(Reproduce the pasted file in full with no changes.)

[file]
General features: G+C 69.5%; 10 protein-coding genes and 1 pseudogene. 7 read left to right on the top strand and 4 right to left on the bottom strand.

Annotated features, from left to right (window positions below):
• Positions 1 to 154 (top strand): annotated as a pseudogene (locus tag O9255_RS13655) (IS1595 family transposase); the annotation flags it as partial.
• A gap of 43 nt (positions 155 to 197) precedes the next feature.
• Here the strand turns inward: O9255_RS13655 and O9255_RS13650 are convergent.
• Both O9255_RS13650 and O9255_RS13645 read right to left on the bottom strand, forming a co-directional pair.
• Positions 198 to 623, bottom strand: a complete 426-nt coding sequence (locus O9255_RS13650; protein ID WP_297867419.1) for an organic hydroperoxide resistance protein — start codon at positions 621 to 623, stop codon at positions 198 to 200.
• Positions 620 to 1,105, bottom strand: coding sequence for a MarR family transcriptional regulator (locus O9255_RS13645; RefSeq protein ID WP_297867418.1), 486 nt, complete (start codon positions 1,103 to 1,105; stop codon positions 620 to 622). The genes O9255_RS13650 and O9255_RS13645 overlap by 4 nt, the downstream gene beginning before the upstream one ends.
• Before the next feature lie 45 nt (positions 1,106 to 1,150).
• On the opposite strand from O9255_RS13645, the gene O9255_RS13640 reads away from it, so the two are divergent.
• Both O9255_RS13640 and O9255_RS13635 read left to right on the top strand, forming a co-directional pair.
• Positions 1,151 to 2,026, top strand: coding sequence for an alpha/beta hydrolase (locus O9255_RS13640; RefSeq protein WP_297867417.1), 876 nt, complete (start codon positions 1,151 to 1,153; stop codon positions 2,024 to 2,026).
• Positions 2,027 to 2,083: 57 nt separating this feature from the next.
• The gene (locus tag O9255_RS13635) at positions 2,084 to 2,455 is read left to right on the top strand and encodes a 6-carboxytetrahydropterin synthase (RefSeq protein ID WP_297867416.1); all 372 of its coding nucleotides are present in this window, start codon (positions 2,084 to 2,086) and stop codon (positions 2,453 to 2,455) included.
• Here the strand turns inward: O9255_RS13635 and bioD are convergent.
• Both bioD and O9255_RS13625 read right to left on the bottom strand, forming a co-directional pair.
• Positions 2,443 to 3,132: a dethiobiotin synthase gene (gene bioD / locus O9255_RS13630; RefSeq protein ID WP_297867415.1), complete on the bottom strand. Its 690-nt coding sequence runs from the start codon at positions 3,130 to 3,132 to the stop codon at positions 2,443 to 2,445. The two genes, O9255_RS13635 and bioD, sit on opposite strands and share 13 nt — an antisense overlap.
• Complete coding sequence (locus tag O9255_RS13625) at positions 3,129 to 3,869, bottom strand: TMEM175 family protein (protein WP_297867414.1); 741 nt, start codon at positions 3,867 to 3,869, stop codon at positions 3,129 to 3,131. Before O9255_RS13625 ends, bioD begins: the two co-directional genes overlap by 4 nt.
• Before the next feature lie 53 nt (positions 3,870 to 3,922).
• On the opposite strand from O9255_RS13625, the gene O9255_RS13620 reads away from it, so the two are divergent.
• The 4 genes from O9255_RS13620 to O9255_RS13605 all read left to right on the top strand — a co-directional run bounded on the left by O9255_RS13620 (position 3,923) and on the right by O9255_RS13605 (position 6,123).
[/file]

General features: G+C 69.5%; 10 protein-coding genes and 1 pseudogene. 7 read left to right on the top strand and 4 right to left on the bottom strand.

Annotated features, from left to right (window positions below):
• Positions 1 to 154 (top strand): annotated as a pseudogene (locus tag O9255_RS13655) (IS1595 family transposase); the annotation flags it as partial.
• A gap of 43 nt (positions 155 to 197) precedes the next feature.
• Here the strand turns inward: O9255_RS13655 and O9255_RS13650 are convergent.
• Both O9255_RS13650 and O9255_RS13645 read right to left on the bottom strand, forming a co-directional pair.
• Positions 198 to 623, bottom strand: a complete 426-nt coding sequence (locus O9255_RS13650; protein ID WP_297867419.1) for an organic hydroperoxide resistance protein — start codon at positions 621 to 623, stop codon at positions 198 to 200.
• Positions 620 to 1,105, bottom strand: coding sequence for a MarR family transcriptional regulator (locus O9255_RS13645; RefSeq protein ID WP_297867418.1), 486 nt, complete (start codon positions 1,103 to 1,105; stop codon positions 620 to 622). The genes O9255_RS13650 and O9255_RS13645 overlap by 4 nt, the downstream gene beginning before the upstream one ends.
• Before the next feature lie 45 nt (positions 1,106 to 1,150).
• On the opposite strand from O9255_RS13645, the gene O9255_RS13640 reads away from it, so the two are divergent.
• Both O9255_RS13640 and O9255_RS13635 read left to right on the top strand, forming a co-directional pair.
• Positions 1,151 to 2,026, top strand: coding sequence for an alpha/beta hydrolase (locus O9255_RS13640; RefSeq protein WP_297867417.1), 876 nt, complete (start codon positions 1,151 to 1,153; stop codon positions 2,024 to 2,026).
• Positions 2,027 to 2,083: 57 nt separating this feature from the next.
• The gene (locus tag O9255_RS13635) at positions 2,084 to 2,455 is read left to right on the top strand and encodes a 6-carboxytetrahydropterin synthase (RefSeq protein ID WP_297867416.1); all 372 of its coding nucleotides are present in this window, start codon (positions 2,084 to 2,086) and stop codon (positions 2,453 to 2,455) included.
• Here the strand turns inward: O9255_RS13635 and bioD are convergent.
• Both bioD and O9255_RS13625 read right to left on the bottom strand, forming a co-directional pair.
• Positions 2,443 to 3,132: a dethiobiotin synthase gene (gene bioD / locus O9255_RS13630; RefSeq protein ID WP_297867415.1), complete on the bottom strand. Its 690-nt coding sequence runs from the start codon at positions 3,130 to 3,132 to the stop codon at positions 2,443 to 2,445. The two genes, O9255_RS13635 and bioD, sit on opposite strands and share 13 nt — an antisense overlap.
• Complete coding sequence (locus tag O9255_RS13625) at positions 3,129 to 3,869, bottom strand: TMEM175 family protein (protein WP_297867414.1); 741 nt, start codon at positions 3,867 to 3,869, stop codon at positions 3,129 to 3,131. Before O9255_RS13625 ends, bioD begins: the two co-directional genes overlap by 4 nt.
• Before the next feature lie 53 nt (positions 3,870 to 3,922).
• On the opposite strand from O9255_RS13625, the gene O9255_RS13620 reads away from it, so the two are divergent.
• The 4 genes from O9255_RS13620 to O9255_RS13605 all read left to right on the top strand — a co-directional run bounded on the left by O9255_RS13620 (position 3,923) and on the right by O9255_RS13605 (position 6,123).